In its first in-person performance at the Cat in the Cream in over two years, OSLAM, the College’s slam poetry team, returned to the venue on Saturday, Oct. 9 for its back-to-school performance. Primarily featuring first- and second-year members — most of whom had not yet had the opportunity to perform on stage due to the College’s COVID-19 guidelines on indoor gatherings — the show featured 14 poems, with guest musical performances by DJ Kopano, Conservatory second-year Nash McBride, and College third-year Anthony Singfield.
“It was so amazing to be back in the space,” said College fourth-year and OSLAM member Olivia Lee. “It’s such a beautiful environment, and there is just a really special energy. They have accessibility seating and the staff are so kind and welcoming; it just feels so open. This show felt really special, because a lot of our second-years, who performed with OSLAM virtually [during remote semesters], got to have their first experience at the Cat. OSLAM and the Cat in the Cream just have a really intertwined history, so it just made me super happy to be able to see them perform.”
In the first musical interlude, McBride offered a beautifully languid piano performance, filling the room with enigmatic crescendos. Perfectly complimenting OSLAM’s spoken word pieces, Kopano’s high-energy DJ set got the crowd on their feet while Singfield’s stunning rendition of Bruno Mars’ “When I Was Your Man” serenely radiated over the crowd.
“We were able to break up the performances with incredible special guests, so we got to stand up and dance,” Lee said. “All the poets got their nerves out, and the music and poems blended together so perfectly.”
While the group staged outdoor performances in the Arboretum over the summer, finding seating and an adequate sound system proved difficult.
“[In the Arb] we were performing with a handheld mic, so it’s nice to have some sound support,” said College fourth-year and OSLAM poet Banu Newell. “Also, we usually have a bigger audience for our first couple shows, because first-years are curious about what OSLAM is, and the Cat allows us to all fit in the space together.”
Even with the added seating, though, the venue quickly became overcrowded.
“We were definitely not expecting that many people to come,” Lee said. “But it was so wonderful to see that [the Cat] was over capacity. There was a line out the door, and from the stage you could see that people were actually outside sitting on the grass and sidewalk trying to hear the performances.”
College third-year Tesia Singh-Ragen noticed the large crowd forming outside the venue’s doors as she made her way up Lorain Street, toward the Cat.
“We were really excited — I’ve heard a lot about OSLAM performances, and I know they had a really beautiful one in the Arb this summer,” she said. “We saw people congregating around the outside of the Cat in the parking lot, and as we were approaching we spoke to them and they said that they were at capacity. … When we came around the corner we saw there were so many people in the grass waiting to see if they could get in.”
While some students were disappointed that they couldn’t listen to the performances in the Cat itself, OSLAM members were thrilled at the turnout.
“There were so many new faces, and it was so refreshing to see our new members use their natural instincts,” Newell, who emceed the performance, said. “[OSLAM] means so much to me. It’s definitely elevated over the past couple of years. [Participating in] a writing community [interested in] creating stories and telling truth is such a relieving process. … You have a network of people who are familiar with your work and your voice, who want to see you become a better poet is so important. We just want to collaborate and create.”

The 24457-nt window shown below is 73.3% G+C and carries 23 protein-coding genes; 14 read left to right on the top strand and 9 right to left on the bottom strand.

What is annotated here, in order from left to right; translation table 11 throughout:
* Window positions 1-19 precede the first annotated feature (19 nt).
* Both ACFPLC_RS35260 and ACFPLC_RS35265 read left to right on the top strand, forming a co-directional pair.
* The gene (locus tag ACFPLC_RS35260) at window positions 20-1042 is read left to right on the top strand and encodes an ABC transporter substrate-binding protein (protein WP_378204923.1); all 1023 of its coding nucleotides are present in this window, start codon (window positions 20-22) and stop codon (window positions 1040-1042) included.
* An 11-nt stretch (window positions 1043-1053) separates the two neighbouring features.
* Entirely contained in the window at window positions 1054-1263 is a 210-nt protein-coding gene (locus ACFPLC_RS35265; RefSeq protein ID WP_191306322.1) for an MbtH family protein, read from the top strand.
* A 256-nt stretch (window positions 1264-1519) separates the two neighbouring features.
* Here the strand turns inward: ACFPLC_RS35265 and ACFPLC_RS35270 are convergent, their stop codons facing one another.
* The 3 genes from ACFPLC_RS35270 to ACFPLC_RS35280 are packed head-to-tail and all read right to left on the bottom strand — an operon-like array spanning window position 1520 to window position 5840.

For Lee, OSLAM’s performance marked a new chapter of the group’s legacy. In preparation for the year ahead, both she and Newell are especially focused on preserving the group’s tight-knit, accepting culture.
“During the pandemic, it was really hard to make OSLAM feel like a family,” Lee said. “[Since we’ve been back,] we’ve been having lots of conversations about how to uphold this tradition — not for Oberlin or the image that people have of OSLAM — but with the intentionality of centering this Black art form and these student works; even just expanding what poetry looks like. Reggie Goudeau performs rap songs; that’s his mode of poetry. And Imani Badillo has shown pieces of their fiber art or drawings they’ve done. That is poetry too.”
As graduation nears, Newell is thinking about how to preserve OSLAM’s legacy, emphasizing the importance of cultivating and maintaining a slam poetry community at Oberlin.
“This art form requires a lot of reflection and vulnerability,” Newell adds. “As a [fourth-year], it’s really important to me that we leave behind a space where people feel like they’re held and [made to feel] comfortable in their writing, where they feel like they’re heard as artists and poets. Slam poetry is a Black art form, and we need to make sure [those students feel that] they’re equally and fairly represented on this campus and in the group itself.”
Looking back on her time in OSLAM, Lee recalls one of her first meetings with the team.
“I remember after I was first accepted, [the group] was reading a poem,” Lee begins. “I read it out loud and I started crying. I don’t know — for some reason I just kept apologizing, and I felt embarrassed. And I remember everyone telling me that it was totally okay, telling me to take my time and talk it out. That moment of vulnerability and being accepted — not only when you’re sad or doubting something but also when you’re feeling anger or anxiety or paranoia about things going on in the world — is so special. Having that support through whatever you’re going through, it’s such a supportive community, and it’s a hugely fundamental part of Oberlin.”